This page is a text version of the History of Portage la Praire and Surrounding District. You can get a PDF copy of the book on our full version page. The PDF copy is an exact page by page representation of the original book. This text version has been reformated for the web and contains text recognition mistakes. These mistakes do not appear in the full version. The full version also includes each image in the original book.

Page Index of A History of Portage la Praire

Previous - Page 58 or Next - Page 60

tion, were marched to Fort Garry, a distance of about 114 mile, where they were searched and imprisoned (a bou t 40 of them).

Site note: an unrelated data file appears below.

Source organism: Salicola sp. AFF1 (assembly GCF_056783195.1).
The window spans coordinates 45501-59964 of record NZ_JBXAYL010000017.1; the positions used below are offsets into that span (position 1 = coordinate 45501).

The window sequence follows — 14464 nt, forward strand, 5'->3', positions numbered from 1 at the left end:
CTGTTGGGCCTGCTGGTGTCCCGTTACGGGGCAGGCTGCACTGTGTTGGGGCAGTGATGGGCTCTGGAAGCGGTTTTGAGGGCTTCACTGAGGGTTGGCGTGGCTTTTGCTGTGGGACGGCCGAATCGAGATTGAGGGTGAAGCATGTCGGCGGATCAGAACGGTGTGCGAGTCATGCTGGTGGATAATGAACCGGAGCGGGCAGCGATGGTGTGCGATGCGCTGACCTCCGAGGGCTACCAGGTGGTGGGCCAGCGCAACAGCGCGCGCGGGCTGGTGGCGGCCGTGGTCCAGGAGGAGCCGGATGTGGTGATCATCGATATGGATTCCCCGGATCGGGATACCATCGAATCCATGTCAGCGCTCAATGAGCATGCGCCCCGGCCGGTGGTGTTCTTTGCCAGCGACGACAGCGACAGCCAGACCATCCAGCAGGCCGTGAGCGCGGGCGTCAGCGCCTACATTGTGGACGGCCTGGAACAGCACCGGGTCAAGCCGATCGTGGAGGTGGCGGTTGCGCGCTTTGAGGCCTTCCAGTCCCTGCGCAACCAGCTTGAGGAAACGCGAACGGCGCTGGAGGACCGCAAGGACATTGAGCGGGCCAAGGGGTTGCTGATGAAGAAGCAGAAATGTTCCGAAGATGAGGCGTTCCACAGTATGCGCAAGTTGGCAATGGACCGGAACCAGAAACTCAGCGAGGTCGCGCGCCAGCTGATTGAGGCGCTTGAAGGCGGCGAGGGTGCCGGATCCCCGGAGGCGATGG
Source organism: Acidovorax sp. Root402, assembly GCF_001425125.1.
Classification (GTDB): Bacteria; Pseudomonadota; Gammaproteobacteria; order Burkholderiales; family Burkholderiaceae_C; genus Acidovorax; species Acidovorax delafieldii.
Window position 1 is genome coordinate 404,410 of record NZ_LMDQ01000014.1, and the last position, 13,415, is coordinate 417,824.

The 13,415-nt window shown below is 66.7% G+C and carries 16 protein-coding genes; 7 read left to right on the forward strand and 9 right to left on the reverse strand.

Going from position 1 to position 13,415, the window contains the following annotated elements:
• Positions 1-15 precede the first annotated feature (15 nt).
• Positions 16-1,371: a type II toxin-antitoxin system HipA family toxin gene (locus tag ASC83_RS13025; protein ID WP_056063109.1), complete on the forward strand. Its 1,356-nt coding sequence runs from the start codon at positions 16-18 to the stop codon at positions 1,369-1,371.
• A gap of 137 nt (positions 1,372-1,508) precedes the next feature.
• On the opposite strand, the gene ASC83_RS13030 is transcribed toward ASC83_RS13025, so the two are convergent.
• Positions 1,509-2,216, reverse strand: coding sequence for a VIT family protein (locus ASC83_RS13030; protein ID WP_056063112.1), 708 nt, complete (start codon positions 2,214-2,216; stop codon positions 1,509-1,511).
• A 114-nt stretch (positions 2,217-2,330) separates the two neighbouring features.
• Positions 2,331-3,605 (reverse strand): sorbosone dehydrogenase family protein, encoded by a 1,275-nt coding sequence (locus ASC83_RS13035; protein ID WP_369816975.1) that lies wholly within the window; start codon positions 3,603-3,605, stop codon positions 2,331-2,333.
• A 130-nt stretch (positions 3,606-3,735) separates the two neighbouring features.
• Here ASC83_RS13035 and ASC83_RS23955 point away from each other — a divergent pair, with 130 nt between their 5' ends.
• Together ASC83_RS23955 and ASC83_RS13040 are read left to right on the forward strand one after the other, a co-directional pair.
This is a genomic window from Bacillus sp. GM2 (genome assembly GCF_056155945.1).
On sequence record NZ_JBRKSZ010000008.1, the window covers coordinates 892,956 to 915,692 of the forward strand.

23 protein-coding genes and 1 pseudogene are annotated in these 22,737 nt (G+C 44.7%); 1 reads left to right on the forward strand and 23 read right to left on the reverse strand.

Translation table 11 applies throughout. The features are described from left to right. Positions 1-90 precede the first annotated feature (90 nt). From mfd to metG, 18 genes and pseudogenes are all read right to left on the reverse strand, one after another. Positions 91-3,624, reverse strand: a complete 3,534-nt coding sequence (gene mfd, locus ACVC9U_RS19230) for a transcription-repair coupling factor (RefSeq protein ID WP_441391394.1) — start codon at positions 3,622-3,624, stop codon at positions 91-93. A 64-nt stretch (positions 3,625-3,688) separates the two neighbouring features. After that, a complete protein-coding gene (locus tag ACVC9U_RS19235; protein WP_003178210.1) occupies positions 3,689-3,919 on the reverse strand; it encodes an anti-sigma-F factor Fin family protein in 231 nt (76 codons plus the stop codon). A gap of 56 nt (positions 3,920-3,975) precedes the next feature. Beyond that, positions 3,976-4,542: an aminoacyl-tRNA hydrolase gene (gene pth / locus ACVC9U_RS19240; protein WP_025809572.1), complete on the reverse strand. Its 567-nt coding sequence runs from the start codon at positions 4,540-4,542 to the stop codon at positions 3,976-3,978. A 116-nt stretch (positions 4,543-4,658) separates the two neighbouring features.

The men were held in close confinement for a long time, they with difficulty could keep healthy. The course adopted to keep fit was in the shape of gymnastics. Stump speeches, comic speakers, imitations, all sorts of amusements were invented. But while they were in this state, other parts of the settlement were not idle for they soon got a move on foot to liberate them from their confine­ men t, and in the prison a scheme was concocted and executed for the escape of the prisoners. On the night of the Lord's Day 6th of January 1870 a number of them made their escape, twelve I believe. A few got their liberty from this time. However some of those that did escape were retaken. The other movement mentioned still kept growing, till an attempt at liberation by a number from the Portage, so on Feb. 10th they started with an avowed intention not to stop until those were liberated. In the meantime other influences were brought to bear on the French. Each parish sent delegates to secure their liberation and urged strongly that if the raid from Portage had not upset their liberation, they would be successful. However, they from the Portage went down past the fort and down to the Scottish settlement, thought they would assist them, but when they arrived they found that the Scotch would not join them. However, they were successful in their object for all the prisoners were liberated. But still a great calamity befell them, for in passing the fort the French came out and took them all prisoners except a few that had left for their homes through the night. The number taken was about 50, and after passing one month all but one day, they were liberated on the 16th of March, but the most doleful of all, their work of destruction and aggravation (I might say) despoilation, yes murder, for one of Canada's bravest sons, a generous and open hearted man, was taken, courtmartialed by a drunken, debauched mob of half-breeds, shot by 5 or 6 bullets, but not fatal enough to produce instant death. He was taken inside the fort walls, inside a small course box, thrust into one of the bastions, still living and conscious, he was heard to speak of his God. The Clergyman who a ttended him to the end Mr. George Young, a young Weslyion Methodist, but only in broken sentences, was also heard to say "Take me out of this place for I am freezing. For God's sake kill me." About 12 o'clock at night relief came and only in a fiendlish passion. Some parties entering the fort by order of the keeper and that without challenge of the guards, for on that night Riel giving orders to his guards that parties, men with horses and cutters and sleighs would enter, but they were not to meddle with them. The guard thought it somewhat strange such extraordi-